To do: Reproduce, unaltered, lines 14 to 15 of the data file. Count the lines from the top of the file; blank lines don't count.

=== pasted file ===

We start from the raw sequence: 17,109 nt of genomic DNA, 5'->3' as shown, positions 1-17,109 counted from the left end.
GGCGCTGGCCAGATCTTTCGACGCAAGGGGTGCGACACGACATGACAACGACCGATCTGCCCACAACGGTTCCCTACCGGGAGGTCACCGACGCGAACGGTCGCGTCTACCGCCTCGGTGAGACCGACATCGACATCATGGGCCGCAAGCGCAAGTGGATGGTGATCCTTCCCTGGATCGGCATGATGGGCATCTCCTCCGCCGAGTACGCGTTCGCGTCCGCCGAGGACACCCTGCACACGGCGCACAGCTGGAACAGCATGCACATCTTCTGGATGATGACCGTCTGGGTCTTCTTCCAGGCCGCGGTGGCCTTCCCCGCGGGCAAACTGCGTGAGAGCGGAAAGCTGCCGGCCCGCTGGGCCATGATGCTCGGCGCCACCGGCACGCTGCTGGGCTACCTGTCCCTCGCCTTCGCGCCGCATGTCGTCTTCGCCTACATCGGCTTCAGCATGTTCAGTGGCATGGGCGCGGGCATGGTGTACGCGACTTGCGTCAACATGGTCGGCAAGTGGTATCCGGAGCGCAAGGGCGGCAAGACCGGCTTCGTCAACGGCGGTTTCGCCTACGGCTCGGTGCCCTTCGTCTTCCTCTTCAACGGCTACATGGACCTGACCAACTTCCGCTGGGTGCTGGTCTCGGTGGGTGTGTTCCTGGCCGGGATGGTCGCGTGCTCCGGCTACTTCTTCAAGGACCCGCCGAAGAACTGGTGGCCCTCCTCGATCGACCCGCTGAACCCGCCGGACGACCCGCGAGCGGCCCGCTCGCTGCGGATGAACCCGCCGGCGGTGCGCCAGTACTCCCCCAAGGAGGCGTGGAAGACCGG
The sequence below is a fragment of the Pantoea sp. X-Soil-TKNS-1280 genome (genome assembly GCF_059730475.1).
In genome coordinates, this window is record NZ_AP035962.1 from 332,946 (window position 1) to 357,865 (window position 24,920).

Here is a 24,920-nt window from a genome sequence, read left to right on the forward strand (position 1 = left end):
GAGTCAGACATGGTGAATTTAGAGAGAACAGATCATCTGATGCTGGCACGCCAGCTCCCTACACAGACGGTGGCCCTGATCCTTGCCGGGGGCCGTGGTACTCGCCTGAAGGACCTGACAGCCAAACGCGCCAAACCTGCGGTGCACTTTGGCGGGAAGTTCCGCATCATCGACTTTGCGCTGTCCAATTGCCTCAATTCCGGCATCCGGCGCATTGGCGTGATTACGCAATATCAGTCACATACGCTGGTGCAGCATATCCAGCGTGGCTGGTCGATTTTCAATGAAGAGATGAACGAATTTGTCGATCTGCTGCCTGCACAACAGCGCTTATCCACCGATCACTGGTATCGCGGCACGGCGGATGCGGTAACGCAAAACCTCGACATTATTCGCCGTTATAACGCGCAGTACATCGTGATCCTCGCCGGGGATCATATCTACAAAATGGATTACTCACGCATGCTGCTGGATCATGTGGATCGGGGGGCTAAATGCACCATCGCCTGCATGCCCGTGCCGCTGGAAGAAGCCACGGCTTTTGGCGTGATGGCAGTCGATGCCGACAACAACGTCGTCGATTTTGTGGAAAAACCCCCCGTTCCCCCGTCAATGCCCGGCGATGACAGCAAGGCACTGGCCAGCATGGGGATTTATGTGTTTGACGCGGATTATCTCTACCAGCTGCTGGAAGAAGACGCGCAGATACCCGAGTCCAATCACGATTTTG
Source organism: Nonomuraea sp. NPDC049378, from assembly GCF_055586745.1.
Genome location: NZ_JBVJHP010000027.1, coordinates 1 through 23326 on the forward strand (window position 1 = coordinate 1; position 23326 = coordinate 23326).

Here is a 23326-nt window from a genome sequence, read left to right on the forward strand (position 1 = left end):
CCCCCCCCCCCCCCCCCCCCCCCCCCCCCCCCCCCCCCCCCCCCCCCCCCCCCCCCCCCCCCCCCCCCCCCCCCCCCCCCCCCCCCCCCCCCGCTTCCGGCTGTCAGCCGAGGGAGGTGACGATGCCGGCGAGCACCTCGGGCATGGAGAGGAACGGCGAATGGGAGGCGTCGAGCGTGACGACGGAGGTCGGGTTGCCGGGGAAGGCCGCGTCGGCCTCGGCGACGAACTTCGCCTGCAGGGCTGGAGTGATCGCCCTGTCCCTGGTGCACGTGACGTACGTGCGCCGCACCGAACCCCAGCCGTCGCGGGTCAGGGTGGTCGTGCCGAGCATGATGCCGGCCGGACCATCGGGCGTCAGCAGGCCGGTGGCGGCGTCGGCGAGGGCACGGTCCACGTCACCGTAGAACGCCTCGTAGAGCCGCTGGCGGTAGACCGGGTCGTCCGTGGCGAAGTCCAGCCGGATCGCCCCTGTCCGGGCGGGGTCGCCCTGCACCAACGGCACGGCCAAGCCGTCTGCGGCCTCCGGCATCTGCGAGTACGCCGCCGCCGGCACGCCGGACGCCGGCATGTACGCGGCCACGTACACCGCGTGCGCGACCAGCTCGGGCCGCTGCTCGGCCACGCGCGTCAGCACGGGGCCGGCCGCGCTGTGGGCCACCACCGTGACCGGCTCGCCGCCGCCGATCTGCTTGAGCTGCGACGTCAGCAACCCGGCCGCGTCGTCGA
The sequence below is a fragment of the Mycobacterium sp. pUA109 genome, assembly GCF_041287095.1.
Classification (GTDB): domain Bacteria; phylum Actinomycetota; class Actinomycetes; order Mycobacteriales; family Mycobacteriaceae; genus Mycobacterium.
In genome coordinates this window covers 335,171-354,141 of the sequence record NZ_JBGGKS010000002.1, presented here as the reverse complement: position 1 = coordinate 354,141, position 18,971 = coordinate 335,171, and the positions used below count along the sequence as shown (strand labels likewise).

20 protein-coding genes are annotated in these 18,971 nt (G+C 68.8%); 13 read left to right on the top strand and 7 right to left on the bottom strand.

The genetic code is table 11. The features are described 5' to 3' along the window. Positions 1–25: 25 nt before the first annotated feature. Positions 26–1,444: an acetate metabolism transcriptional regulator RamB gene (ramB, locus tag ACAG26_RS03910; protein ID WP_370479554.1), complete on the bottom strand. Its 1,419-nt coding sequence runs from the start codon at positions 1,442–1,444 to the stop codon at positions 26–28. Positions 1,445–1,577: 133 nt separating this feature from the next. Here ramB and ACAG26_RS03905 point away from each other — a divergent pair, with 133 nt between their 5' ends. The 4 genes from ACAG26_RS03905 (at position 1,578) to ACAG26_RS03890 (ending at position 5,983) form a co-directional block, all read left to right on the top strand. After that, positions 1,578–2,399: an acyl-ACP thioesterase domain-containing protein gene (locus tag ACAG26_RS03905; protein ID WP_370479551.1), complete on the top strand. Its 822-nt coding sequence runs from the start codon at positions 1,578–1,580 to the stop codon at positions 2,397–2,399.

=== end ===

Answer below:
20 protein-coding genes are annotated in these 18,971 nt (G+C 68.8%); 13 read left to right on the top strand and 7 right to left on the bottom strand.

The genetic code is table 11. The features are described 5' to 3' along the window. Positions 1–25: 25 nt before the first annotated feature. Positions 26–1,444: an acetate metabolism transcriptional regulator RamB gene (ramB, locus tag ACAG26_RS03910; protein ID WP_370479554.1), complete on the bottom strand. Its 1,419-nt coding sequence runs from the start codon at positions 1,442–1,444 to the stop codon at positions 26–28. Positions 1,445–1,577: 133 nt separating this feature from the next. Here ramB and ACAG26_RS03905 point away from each other — a divergent pair, with 133 nt between their 5' ends. The 4 genes from ACAG26_RS03905 (at position 1,578) to ACAG26_RS03890 (ending at position 5,983) form a co-directional block, all read left to right on the top strand. After that, positions 1,578–2,399: an acyl-ACP thioesterase domain-containing protein gene (locus tag ACAG26_RS03905; protein ID WP_370479551.1), complete on the top strand. Its 822-nt coding sequence runs from the start codon at positions 1,578–1,580 to the stop codon at positions 2,397–2,399.